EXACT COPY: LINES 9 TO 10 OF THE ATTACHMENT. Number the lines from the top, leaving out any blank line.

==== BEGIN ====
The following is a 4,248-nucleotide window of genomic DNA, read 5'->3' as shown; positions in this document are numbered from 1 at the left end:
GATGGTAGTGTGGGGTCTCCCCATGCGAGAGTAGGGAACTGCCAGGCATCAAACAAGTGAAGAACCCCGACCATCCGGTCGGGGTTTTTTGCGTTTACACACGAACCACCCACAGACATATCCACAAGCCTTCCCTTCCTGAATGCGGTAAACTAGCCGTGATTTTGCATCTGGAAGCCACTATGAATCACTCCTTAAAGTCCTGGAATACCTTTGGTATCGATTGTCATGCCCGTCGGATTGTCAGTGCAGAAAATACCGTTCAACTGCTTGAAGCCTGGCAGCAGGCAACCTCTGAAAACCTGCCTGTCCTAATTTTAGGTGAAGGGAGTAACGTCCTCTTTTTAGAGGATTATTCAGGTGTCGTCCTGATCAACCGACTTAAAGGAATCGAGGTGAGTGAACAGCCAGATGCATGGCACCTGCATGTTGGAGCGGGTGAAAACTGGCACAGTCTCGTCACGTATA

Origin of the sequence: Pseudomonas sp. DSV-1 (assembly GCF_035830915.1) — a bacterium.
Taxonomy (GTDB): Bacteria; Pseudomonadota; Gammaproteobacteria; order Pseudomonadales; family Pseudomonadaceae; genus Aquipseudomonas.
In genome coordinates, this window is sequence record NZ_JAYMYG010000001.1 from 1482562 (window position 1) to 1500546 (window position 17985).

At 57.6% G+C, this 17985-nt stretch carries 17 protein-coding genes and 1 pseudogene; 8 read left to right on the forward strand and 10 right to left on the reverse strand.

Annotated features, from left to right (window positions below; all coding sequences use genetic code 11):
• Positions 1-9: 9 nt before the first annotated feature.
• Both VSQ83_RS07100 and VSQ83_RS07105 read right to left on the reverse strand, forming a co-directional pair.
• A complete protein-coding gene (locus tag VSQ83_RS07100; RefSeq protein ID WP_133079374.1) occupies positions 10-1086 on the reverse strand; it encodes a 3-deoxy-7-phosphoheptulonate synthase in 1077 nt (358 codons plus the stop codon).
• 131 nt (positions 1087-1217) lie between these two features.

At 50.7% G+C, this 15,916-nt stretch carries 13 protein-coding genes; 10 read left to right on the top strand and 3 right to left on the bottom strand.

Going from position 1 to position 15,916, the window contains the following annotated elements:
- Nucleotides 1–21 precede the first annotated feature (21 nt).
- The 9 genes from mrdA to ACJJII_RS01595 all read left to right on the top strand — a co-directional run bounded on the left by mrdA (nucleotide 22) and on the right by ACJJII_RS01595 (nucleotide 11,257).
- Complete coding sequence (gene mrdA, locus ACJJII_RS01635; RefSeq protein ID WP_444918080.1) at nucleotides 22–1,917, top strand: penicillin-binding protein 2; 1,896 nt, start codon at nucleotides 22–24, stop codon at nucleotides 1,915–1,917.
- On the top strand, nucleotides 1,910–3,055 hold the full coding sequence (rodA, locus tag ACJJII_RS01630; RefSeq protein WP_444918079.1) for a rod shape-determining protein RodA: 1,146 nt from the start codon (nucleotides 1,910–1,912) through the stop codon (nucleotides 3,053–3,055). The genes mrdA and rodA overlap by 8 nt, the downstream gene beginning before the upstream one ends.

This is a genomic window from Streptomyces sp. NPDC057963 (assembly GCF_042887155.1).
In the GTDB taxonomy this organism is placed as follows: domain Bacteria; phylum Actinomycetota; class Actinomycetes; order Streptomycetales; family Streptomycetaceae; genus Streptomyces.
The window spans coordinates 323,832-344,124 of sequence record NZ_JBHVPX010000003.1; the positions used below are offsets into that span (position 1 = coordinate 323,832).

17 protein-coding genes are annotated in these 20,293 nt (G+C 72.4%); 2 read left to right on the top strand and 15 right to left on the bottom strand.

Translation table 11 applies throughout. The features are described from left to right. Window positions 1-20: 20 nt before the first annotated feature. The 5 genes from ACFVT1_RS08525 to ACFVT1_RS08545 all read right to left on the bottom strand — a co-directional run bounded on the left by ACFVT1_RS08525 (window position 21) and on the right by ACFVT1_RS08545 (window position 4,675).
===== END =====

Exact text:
• Both VSQ83_RS07100 and VSQ83_RS07105 read right to left on the reverse strand, forming a co-directional pair.
• A complete protein-coding gene (locus tag VSQ83_RS07100; RefSeq protein ID WP_133079374.1) occupies positions 10-1086 on the reverse strand; it encodes a 3-deoxy-7-phosphoheptulonate synthase in 1077 nt (358 codons plus the stop codon).